wordsfromanneli

Thoughts, ideas, photos, and stories.


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Deadly Windows

I wonder how often you think about your windows and skylights and the bird traps they can be.

Yesterday the Captain was doing some jobs in his workshop. He had the regular door and the garage door to that building wide open as he was going in and out a lot. After he’d been in the house for a bite of lunch, he went back out to the workshop and saw this little nuthatch flying against the workshop window, trying to get out.

The nuthatch had come into the shop and then, fooled by the light, thought he could get out through the window. He kept flying at the pane of glass, trying in vain to escape, even though the door and the garage door were both still wide open. All he saw was the window and he couldn’t get through it.

The Captain used a soft trout fishing net to capture him and bring him outside. I noticed that his beak had a lot of spider webs on it. The Captain acknowledged that his workshop window is a bit cobwebby.

Luckily the nuthatch was only a bit stunned, and not seriously hurt. He sat in the Captain’s hand for a few extra seconds after I took the picture and then he flew away. I think he was one happy bird!

Do you have a skylight in a breezeway or in the covered entrance to your house? Check it for trapped birds.

If you hang a basket of flowers there, especially pink ones, you’ll kill countless hummingbirds. Even without the flowers to attract them, hummingbirds can fly in and then not realize that the sky above them is blocked off with a glass pane. They will try and try to fly up and out through that closed skylight, sometimes injuring themselves and exhausting themselves until they fall down and often times die.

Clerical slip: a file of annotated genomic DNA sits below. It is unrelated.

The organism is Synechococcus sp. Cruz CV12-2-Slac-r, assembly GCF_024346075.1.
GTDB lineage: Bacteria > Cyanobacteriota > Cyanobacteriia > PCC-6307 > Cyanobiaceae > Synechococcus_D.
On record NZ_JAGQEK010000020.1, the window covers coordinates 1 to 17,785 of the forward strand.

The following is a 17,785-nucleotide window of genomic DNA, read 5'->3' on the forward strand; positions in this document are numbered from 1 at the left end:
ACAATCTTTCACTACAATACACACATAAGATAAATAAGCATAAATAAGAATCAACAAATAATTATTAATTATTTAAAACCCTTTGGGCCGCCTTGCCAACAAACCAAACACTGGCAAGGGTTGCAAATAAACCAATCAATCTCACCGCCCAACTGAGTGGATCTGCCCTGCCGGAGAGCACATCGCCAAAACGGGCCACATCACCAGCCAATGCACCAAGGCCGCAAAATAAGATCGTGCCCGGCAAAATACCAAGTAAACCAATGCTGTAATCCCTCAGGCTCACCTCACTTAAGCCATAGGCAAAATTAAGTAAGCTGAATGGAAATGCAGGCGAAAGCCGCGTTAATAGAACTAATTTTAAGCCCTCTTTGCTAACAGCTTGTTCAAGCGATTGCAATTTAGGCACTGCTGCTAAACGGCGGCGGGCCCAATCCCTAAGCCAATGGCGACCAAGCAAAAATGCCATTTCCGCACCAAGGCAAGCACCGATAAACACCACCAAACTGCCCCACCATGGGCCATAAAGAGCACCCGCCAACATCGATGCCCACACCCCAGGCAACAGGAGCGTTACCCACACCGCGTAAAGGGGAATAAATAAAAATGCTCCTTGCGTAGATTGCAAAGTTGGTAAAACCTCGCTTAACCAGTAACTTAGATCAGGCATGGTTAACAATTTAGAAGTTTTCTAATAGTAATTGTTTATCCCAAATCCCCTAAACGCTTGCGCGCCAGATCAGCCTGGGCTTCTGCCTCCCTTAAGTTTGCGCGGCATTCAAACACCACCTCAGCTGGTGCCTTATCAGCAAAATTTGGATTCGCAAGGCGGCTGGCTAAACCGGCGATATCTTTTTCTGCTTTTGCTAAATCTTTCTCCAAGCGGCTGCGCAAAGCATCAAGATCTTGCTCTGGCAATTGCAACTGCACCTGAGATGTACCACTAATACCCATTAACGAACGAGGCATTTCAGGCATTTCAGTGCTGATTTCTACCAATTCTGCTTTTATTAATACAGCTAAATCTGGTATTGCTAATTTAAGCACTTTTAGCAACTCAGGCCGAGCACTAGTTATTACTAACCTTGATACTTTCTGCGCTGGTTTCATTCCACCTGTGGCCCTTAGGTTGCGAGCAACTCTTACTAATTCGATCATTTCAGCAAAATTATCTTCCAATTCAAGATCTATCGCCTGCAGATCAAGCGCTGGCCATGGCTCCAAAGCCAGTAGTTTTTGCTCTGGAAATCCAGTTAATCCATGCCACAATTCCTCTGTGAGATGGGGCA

This fellow is one of the two lucky ones that I helped rescue from a neighbour’s skylight.

It also reminded me that I should have kept my hummingbird feeder up especially in this colder weather. We have had hummingbirds overwinter here on Vancouver Island in the last several years, so it helps to supplement their diet when their natural food is scarce.

Flying up into the sky,

I was stopped and don’t know why,

Up I flew repeatedly,

But it soon defeated me.

I was panicked, I was tired,

Minutes more, I’d be expired.

Holding on for life so dear,

I saw Anneli coming near.

Up the ladder she did climb,

Capturing me from behind

Softly she held onto me,

Wobbling down so carefully.

Dark and warm and safe I was

Then she let me go to buzz,

Back to my own territory,

Now she’ll tell the world my story.

Please beware the window pane

Skylights fool us time and again.

Please don’t kill us with these traps

You don’t mean to kill perhaps.

But we birds are easily tricked

By the choice of panes you’ve picked.

Meanwhile we’ll be careful too

Knowing what these panes can do.


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Pane Pain

The birds know that summer is over and it is time to go south. They don’t like to be too cold anymore than I do, and it’s hard to find food  if there is snow on the ground. Even cold rain doesn’t make it a hospitable environment for providing seeds and/or insects for birds to eat.

The air is fairly vibrating with birdsong, as the birds gather in ever growing flock numbers to eat like crazy and do little practice flights in preparation for the big trip  south.

Unfortunately, with so much activity many of the birds try to fly through my windows, thinking there is a flight path to the other side of the house. It breaks my heart and sometimes their necks or wings, when they hit. The guilt I feel is huge.

After hearing three thumps on my windows in a short space of time, I found a bar of soap and drew lines over the panes so the birds could see that there is a barrier in their flight path.

One little warbler type had hit a corner window just before I soaped it. He had a soft landing on a deck chair cushion. He stayed there for several hours. I worried and felt so bad for him as I watched his tiny traumatized wings quiver.

Then, apparently the time was right. He pooped and flew away. I hope he doesn’t have a bad headache. I’m so glad he survived.